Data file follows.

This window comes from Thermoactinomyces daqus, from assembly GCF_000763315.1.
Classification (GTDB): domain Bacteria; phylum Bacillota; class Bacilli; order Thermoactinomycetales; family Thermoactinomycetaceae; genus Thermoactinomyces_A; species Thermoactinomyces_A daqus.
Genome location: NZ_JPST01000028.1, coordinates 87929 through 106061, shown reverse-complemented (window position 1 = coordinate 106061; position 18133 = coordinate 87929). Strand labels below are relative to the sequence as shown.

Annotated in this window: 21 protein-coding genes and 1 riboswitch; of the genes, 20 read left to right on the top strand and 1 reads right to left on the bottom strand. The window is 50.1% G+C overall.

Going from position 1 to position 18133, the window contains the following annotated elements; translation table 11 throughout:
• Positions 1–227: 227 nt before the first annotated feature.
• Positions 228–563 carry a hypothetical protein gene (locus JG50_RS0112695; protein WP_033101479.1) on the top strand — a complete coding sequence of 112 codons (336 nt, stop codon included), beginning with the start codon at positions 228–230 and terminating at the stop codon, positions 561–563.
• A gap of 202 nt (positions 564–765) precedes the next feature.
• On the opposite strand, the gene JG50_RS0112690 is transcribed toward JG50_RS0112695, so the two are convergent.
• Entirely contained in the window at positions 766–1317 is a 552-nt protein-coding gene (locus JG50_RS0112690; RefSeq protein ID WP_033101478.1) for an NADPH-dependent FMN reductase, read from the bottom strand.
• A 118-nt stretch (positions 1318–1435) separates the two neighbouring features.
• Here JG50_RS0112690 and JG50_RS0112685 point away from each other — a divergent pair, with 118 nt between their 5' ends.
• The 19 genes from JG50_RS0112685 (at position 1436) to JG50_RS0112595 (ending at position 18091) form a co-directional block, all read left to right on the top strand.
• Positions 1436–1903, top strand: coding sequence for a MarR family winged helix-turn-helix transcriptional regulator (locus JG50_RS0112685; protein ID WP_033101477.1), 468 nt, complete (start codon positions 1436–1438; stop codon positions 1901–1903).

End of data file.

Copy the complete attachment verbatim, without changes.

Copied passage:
This window comes from Thermoactinomyces daqus, from assembly GCF_000763315.1.
Classification (GTDB): domain Bacteria; phylum Bacillota; class Bacilli; order Thermoactinomycetales; family Thermoactinomycetaceae; genus Thermoactinomyces_A; species Thermoactinomyces_A daqus.
Genome location: NZ_JPST01000028.1, coordinates 87929 through 106061, shown reverse-complemented (window position 1 = coordinate 106061; position 18133 = coordinate 87929). Strand labels below are relative to the sequence as shown.

Annotated in this window: 21 protein-coding genes and 1 riboswitch; of the genes, 20 read left to right on the top strand and 1 reads right to left on the bottom strand. The window is 50.1% G+C overall.

Going from position 1 to position 18133, the window contains the following annotated elements; translation table 11 throughout:
• Positions 1–227: 227 nt before the first annotated feature.
• Positions 228–563 carry a hypothetical protein gene (locus JG50_RS0112695; protein WP_033101479.1) on the top strand — a complete coding sequence of 112 codons (336 nt, stop codon included), beginning with the start codon at positions 228–230 and terminating at the stop codon, positions 561–563.
• A gap of 202 nt (positions 564–765) precedes the next feature.
• On the opposite strand, the gene JG50_RS0112690 is transcribed toward JG50_RS0112695, so the two are convergent.
• Entirely contained in the window at positions 766–1317 is a 552-nt protein-coding gene (locus JG50_RS0112690; RefSeq protein ID WP_033101478.1) for an NADPH-dependent FMN reductase, read from the bottom strand.
• A 118-nt stretch (positions 1318–1435) separates the two neighbouring features.
• Here JG50_RS0112690 and JG50_RS0112685 point away from each other — a divergent pair, with 118 nt between their 5' ends.
• The 19 genes from JG50_RS0112685 (at position 1436) to JG50_RS0112595 (ending at position 18091) form a co-directional block, all read left to right on the top strand.
• Positions 1436–1903, top strand: coding sequence for a MarR family winged helix-turn-helix transcriptional regulator (locus JG50_RS0112685; protein ID WP_033101477.1), 468 nt, complete (start codon positions 1436–1438; stop codon positions 1901–1903).